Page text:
Analysis: I had remembered "Ensign Ro" as being a good episode - a terrific start to the arc that ultimately formed the background for all of Deep Space Nine. But in my memory, it was eclipsed by several brilliant episodes of the later series that complicated the Bajoran-Cardassian-Federation relationships and created more nuanced characters like Kira and Winn. Upon rewatching, though, I want to move "Ensign Ro" onto my Next Gen top ten list. This is an absolutely terrific installment: complex plot, great pacing, terrific performances, and a dramatic theme that seems more timely now instead of less. I remember that when I first watched "Ensign Ro," I was frustrated trying to figure out the real-world parallels. Were the Bajorans supposed to be more like the Jews under the Nazis before the Final Solution, or Palestinians in the West Bank during the intifada? What did it mean that the duplicitous admiral had an Irish name? I thought that the episode wouldn't age well, since the situations in Ireland and Israel would surely change -- indeed, Star Trek's prediction in "The High Ground" that it would take a successful terrorist campaign to bring the IRA to the table has proven incorrect. However, "Ensign Ro" seems more universal now that it's harder to draw direct comparisons.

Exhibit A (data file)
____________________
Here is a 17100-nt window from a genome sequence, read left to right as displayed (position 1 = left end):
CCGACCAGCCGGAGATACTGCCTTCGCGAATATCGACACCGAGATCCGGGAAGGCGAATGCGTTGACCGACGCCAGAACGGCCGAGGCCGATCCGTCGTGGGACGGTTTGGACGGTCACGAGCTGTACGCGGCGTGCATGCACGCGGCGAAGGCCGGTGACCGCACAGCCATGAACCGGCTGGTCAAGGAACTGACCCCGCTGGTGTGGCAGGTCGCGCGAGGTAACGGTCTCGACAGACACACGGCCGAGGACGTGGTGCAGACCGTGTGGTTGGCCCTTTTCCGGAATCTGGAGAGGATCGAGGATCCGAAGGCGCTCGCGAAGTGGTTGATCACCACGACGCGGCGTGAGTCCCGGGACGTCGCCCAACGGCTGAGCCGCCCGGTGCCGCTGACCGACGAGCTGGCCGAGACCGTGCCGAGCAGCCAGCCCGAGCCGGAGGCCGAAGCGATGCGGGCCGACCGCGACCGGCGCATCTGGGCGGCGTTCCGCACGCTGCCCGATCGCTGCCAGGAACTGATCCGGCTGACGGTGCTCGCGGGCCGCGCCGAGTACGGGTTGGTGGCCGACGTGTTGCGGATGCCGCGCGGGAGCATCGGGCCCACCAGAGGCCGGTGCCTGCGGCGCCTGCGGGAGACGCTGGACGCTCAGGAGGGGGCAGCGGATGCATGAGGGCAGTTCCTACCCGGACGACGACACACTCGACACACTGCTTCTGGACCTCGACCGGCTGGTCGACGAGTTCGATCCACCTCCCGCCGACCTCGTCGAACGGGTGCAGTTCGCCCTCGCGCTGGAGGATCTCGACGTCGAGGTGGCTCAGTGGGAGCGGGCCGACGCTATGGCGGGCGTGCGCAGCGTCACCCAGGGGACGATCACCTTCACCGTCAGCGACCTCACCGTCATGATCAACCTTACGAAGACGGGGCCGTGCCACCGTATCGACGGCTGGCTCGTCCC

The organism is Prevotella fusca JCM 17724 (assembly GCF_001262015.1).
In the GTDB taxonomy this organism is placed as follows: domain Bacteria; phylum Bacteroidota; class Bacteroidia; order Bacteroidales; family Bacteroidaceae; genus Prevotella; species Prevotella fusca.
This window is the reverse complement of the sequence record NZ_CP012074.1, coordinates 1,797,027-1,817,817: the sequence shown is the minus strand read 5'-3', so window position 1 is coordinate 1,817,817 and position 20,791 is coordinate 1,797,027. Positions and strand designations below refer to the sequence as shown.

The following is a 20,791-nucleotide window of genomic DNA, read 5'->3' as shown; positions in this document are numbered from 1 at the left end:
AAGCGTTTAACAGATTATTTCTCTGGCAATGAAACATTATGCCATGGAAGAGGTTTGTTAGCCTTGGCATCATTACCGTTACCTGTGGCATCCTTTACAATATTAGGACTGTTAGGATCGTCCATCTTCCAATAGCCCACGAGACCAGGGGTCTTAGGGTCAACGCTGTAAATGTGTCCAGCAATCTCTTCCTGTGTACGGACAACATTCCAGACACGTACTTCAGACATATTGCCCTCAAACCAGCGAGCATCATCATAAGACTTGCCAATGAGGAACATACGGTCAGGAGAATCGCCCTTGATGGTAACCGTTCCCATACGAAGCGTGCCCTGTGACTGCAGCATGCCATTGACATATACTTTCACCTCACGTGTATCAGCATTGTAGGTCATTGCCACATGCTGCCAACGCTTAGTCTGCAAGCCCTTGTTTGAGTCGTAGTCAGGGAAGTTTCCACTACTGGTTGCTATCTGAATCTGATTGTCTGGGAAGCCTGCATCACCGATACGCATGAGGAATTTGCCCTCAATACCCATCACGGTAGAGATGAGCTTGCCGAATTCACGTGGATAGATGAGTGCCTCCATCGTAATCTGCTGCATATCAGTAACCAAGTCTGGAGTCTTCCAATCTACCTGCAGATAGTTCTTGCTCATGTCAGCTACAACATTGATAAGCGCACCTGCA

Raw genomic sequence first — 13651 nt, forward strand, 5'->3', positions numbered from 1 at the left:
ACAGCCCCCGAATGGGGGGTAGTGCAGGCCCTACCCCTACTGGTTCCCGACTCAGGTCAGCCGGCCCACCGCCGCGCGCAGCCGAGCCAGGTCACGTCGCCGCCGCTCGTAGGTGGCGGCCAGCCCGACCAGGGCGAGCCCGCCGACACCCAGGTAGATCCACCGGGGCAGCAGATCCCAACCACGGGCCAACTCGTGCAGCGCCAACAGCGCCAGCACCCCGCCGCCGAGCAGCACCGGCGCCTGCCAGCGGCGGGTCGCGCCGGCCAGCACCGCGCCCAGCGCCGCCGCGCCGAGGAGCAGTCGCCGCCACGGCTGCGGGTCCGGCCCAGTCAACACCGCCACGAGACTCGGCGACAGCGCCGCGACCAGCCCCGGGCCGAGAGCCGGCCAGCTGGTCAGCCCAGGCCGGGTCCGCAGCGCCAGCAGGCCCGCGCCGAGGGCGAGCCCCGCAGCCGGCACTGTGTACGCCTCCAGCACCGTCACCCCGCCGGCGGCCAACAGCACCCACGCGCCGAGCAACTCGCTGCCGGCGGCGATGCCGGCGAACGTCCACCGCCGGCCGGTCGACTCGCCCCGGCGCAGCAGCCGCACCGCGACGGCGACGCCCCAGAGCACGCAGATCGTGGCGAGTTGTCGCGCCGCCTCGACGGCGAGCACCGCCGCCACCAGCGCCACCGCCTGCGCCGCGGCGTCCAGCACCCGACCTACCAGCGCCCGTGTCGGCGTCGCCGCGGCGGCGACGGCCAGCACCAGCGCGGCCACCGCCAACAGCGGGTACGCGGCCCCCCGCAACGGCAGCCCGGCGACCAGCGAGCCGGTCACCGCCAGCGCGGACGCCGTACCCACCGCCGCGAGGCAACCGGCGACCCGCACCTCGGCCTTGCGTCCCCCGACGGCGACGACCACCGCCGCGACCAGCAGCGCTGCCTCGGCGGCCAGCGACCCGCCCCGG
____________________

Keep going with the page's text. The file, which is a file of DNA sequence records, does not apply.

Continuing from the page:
The success of the story hinges on how well Ro Laren herself comes across, and the producers hit gold in Michelle Forbes. At this point, of course, she's a genre icon, having gone on to appear in Battlestar Galactica and True Blood, but most Star Trek fans knew her only from a brief appearance on the series before as Timicin's daughter in "Half a Life." We have to believe that she's an angry, bitter, antisocial rebel, a Starfleet screw-up who may very well have terrorist leanings, and at the same time we have to sympathize with her. In other words, Ro has to be admirable, temperamental, harsh and likeable all within the space of barely half an hour. And she is. She wins sympathy points within moments of arriving on the ship when Riker, in the unusual role of heavy, orders her to remove her Bajoran earring in accordance with Starfleet dress code (which somehow doesn't seem to apply to Worf's sash or Troi's catsuits). Then she grouses at Picard about not wanting to be there and thinking it's only a slight improvement on prison. She rejects friendly overtures by Crusher and Troi (the latter of whom gratefully never utters anything about her hiding anything or being miserable, two things we can observe for ourselves). Guinan forces friendship upon Ro practically against her will, using their common position as outsiders, and Picard decides to trust Ro because Guinan asks him to, though she has violated his orders and possibly sabotaged his mission.